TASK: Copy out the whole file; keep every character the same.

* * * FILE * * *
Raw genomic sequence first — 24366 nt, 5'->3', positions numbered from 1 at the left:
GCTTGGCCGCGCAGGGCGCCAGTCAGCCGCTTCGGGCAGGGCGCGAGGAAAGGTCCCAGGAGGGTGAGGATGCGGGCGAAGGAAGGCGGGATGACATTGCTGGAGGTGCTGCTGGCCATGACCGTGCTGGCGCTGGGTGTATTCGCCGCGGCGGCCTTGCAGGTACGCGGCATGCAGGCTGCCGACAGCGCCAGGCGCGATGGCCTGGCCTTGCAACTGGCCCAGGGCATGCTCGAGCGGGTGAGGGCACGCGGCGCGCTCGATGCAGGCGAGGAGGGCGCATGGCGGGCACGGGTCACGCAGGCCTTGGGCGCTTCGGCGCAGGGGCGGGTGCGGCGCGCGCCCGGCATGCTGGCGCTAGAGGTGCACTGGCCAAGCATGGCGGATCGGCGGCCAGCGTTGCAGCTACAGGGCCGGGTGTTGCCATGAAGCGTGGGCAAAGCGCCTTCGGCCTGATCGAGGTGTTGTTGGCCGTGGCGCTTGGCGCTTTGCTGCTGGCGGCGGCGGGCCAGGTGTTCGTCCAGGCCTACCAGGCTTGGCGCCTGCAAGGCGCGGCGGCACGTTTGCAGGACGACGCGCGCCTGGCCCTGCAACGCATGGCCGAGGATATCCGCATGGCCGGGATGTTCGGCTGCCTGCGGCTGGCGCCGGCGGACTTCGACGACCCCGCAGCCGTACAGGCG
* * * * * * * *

Raw genomic sequence first — 24366 nt, 5'->3', positions numbered from 1 at the left:
GCTTGGCCGCGCAGGGCGCCAGTCAGCCGCTTCGGGCAGGGCGCGAGGAAAGGTCCCAGGAGGGTGAGGATGCGGGCGAAGGAAGGCGGGATGACATTGCTGGAGGTGCTGCTGGCCATGACCGTGCTGGCGCTGGGTGTATTCGCCGCGGCGGCCTTGCAGGTACGCGGCATGCAGGCTGCCGACAGCGCCAGGCGCGATGGCCTGGCCTTGCAACTGGCCCAGGGCATGCTCGAGCGGGTGAGGGCACGCGGCGCGCTCGATGCAGGCGAGGAGGGCGCATGGCGGGCACGGGTCACGCAGGCCTTGGGCGCTTCGGCGCAGGGGCGGGTGCGGCGCGCGCCCGGCATGCTGGCGCTAGAGGTGCACTGGCCAAGCATGGCGGATCGGCGGCCAGCGTTGCAGCTACAGGGCCGGGTGTTGCCATGAAGCGTGGGCAAAGCGCCTTCGGCCTGATCGAGGTGTTGTTGGCCGTGGCGCTTGGCGCTTTGCTGCTGGCGGCGGCGGGCCAGGTGTTCGTCCAGGCCTACCAGGCTTGGCGCCTGCAAGGCGCGGCGGCACGTTTGCAGGACGACGCGCGCCTGGCCCTGCAACGCATGGCCGAGGATATCCGCATGGCCGGGATGTTCGGCTGCCTGCGGCTGGCGCCGGCGGACTTCGACGACCCCGCAGCCGTACAGGCG